CID Interview Tactics
Never answer questions from law enforcement without having an experienced court martial attorney at your side. You may think that you are helping yourself by being cooperative, but you are not. If you are asked questions by a military investigator or a member of your chain of command, politely and respectfully tell them you that you do not want to answer any questions and that you want to speak with your military defense attorney.
In the typical case, the chain of command escorts you down to CID or MPI to be questioned. Once in their office, you will spend the first thirty minutes or so filling out administrative paperwork. During this time, the investigator will try to build rapport with you. When they do this, they are trying to gain your trust and have you lower your guard. A military investigator is not your friend. An investigator is not trying to help or protect you. The investigator is trying to get you to say something that will be used to convict you.
1) Lying: An investigator is allowed to lie to you about evidence in order to get you to talk. For instance, the investigator could say that you were caught on camera, they have your fingerprints on some object, or that someone heard you make an incriminating statement. None of these statements have to be true. Although you may be told that it is urgent to cooperate right now, nothing will happen to you by saying you want your defense attorney present.
2) Guilt: An investigator may try to appeal to your conscience or religious beliefs to get you to talk by saying they know you are a good person or that God can forgive you of your sins. As true as those statements may be, they will not help you if you give a statement to the investigator.
3) Promises: An investigator might make a promise to you that they will recommend leniency if you cooperate. While they may keep their word, such a recommendation does not carry any weight with the chain of command. An investigator simply does not have the authority to promise you anything.
4) Pretextual Phone Calls or Text Messages: If you are smart, and decline the offer to answer any questions without your military defense attorney, then CID will release you back to your chain of command. At that point, you may feel that you have nothing to worry about. However, one of the government’s favorite tricks is a called a pretextual phone call or text message. With this trick, the investigator will have a friend or maybe your accuser call or text you. During the call or text, they will want to ask you about the allegations or state something that implies that you did something wrong. You should never take the bait by responding. If you do, you can bet that there will be a military investigator listening in on the call or reading everything you write in your response text. If you are called or you receive a text referencing the allegations, you should simply respond that you have been instructed by your court martial defense attorney to not speak about the allegation. You should then politely end the call or text conversation.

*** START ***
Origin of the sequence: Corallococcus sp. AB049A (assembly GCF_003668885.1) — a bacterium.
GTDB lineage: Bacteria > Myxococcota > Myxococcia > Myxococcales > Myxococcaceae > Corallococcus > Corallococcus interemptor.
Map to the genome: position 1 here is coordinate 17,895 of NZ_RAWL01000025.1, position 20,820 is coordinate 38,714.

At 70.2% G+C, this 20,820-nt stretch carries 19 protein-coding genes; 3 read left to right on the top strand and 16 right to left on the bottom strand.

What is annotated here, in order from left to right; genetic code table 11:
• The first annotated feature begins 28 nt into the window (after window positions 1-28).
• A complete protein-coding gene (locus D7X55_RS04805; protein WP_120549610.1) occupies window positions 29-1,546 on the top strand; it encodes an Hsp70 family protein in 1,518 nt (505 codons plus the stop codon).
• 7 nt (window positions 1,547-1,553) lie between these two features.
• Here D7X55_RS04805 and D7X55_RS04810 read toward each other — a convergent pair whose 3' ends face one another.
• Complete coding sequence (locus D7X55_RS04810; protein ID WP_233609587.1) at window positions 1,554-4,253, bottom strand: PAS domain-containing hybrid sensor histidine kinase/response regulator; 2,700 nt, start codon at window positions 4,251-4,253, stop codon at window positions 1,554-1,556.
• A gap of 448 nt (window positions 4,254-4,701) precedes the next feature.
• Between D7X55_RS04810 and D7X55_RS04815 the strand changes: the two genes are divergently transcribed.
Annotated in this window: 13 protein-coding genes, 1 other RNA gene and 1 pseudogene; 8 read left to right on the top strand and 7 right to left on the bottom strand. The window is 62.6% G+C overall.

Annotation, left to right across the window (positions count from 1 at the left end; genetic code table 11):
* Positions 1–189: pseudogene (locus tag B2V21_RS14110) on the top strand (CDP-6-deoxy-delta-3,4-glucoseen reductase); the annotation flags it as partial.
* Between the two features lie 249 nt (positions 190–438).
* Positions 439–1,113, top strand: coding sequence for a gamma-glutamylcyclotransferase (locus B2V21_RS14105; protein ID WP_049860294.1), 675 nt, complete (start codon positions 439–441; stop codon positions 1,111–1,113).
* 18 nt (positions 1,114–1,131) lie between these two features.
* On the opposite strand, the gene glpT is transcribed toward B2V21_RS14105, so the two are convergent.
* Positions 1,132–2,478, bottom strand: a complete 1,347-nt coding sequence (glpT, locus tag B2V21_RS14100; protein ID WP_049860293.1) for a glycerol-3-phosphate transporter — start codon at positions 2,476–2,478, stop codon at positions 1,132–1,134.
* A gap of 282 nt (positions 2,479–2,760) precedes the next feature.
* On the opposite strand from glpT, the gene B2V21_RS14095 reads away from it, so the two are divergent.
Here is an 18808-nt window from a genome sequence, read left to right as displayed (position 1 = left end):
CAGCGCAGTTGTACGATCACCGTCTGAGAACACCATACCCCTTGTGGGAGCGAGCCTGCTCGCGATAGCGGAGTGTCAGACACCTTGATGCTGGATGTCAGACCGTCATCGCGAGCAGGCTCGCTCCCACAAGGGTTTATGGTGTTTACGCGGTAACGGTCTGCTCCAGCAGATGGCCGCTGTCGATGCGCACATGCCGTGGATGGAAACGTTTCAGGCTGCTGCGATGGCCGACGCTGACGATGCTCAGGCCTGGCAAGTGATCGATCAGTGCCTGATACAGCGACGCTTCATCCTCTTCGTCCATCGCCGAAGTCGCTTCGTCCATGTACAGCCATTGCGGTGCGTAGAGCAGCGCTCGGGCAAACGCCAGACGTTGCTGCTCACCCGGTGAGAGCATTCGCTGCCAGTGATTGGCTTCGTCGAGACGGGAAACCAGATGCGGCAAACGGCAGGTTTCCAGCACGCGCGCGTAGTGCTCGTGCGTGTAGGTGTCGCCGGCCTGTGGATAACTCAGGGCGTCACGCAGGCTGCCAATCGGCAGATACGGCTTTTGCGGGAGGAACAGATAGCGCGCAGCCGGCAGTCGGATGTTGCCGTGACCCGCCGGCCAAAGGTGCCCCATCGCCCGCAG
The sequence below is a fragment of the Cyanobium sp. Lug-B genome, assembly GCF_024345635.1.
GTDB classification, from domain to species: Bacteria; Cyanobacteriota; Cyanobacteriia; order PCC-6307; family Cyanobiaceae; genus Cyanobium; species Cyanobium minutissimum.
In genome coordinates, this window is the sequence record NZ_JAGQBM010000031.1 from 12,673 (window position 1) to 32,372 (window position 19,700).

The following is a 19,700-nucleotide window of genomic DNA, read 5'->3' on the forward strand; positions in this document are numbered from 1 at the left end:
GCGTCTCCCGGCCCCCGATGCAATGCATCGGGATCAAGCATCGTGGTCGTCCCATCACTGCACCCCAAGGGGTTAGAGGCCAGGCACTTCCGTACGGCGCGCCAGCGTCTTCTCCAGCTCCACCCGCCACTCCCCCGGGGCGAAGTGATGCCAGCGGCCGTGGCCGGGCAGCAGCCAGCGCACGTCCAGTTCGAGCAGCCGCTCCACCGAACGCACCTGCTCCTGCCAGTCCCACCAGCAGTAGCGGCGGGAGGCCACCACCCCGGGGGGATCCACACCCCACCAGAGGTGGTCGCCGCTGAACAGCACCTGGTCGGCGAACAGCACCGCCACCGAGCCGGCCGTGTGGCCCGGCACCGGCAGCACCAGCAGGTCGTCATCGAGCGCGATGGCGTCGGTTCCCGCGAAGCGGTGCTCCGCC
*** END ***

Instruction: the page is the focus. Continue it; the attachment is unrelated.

5) Seizing Electronics: If law enforcement believes it can find evidence against you on your phone or computer, they will request authorization from a military magistrate to seize these items. You should plan on having your phone and computer seized by law enforcement. In order to avoid losing information that may be helpful to your defense, you should take steps to save important information from your phone or computer. If you have not saved this information before these items are seized, it will be much harder for you and your defense to prepare your case.
Experienced Court Martial Attorney
Without the assistance of an experienced court martial attorney, you will not know how much of what CID is telling you is true or false. You will also not know if what you say in response to their questions will end up hurting you and your case. To protect yourself, never answer questions from law enforcement without having an experienced court martial attorney at your side.
Mr. Coombs in an experienced court martial attorney. He has over 18 years of experience in representing Soldiers just like you. Unlike other civilian attorneys, Mr. Coombs specializes in representing only Army soldiers. If you are being questioned by law enforcement, contact our law office to find out how we can help.